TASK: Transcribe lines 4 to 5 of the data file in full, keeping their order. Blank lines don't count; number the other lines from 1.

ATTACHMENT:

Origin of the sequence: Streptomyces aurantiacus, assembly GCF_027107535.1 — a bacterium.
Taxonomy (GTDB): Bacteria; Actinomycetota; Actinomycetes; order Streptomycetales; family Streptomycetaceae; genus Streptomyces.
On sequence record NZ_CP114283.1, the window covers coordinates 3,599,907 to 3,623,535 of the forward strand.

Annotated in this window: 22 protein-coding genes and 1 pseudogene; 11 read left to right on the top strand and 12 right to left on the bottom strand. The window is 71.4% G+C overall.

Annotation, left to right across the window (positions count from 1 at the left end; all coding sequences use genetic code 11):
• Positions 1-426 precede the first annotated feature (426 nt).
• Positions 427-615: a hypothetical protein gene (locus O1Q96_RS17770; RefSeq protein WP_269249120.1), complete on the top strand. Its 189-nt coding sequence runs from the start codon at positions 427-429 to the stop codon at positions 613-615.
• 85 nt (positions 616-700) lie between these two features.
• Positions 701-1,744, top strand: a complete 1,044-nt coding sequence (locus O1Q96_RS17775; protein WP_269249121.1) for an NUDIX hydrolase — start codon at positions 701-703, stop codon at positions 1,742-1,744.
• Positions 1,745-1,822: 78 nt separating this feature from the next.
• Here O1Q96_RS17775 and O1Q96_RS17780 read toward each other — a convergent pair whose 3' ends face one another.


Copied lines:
Annotated in this window: 22 protein-coding genes and 1 pseudogene; 11 read left to right on the top strand and 12 right to left on the bottom strand. The window is 71.4% G+C overall.

Annotation, left to right across the window (positions count from 1 at the left end; all coding sequences use genetic code 11):